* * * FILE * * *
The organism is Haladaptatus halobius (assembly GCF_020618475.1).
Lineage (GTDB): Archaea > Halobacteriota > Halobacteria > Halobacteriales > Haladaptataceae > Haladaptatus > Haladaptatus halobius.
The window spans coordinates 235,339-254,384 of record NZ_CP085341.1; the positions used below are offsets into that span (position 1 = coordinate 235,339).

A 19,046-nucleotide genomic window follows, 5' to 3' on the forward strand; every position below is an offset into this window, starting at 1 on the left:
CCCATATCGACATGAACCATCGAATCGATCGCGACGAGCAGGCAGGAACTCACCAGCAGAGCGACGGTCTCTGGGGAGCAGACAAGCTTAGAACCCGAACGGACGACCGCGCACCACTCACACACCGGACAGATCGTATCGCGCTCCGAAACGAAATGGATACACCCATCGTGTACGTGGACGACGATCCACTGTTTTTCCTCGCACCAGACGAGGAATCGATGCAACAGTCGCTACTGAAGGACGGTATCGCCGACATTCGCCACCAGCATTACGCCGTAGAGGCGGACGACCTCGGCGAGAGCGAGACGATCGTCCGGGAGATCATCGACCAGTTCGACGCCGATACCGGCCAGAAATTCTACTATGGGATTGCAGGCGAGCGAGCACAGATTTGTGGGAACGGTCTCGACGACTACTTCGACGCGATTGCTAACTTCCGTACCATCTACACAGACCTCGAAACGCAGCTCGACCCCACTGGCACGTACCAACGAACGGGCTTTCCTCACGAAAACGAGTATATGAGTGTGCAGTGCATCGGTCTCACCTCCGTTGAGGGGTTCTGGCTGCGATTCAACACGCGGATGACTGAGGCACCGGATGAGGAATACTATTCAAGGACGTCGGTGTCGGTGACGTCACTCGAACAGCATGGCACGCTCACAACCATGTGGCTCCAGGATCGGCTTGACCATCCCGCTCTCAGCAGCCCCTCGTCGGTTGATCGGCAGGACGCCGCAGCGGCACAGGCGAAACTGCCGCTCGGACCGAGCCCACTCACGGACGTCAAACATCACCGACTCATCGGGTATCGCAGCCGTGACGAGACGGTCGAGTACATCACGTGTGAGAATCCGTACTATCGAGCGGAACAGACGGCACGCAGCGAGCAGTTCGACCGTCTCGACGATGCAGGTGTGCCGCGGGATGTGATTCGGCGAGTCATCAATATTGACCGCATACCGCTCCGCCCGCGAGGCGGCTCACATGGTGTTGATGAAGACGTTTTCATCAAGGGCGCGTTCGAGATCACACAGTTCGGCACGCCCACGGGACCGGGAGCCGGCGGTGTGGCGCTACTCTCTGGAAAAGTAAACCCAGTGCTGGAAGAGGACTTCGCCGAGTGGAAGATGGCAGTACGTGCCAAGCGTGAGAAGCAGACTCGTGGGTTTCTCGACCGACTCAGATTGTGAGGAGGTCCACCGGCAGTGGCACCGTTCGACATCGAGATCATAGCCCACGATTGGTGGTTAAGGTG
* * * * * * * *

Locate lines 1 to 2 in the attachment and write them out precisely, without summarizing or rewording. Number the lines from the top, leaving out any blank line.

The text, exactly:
The organism is Haladaptatus halobius (assembly GCF_020618475.1).
Lineage (GTDB): Archaea > Halobacteriota > Halobacteria > Halobacteriales > Haladaptataceae > Haladaptatus > Haladaptatus halobius.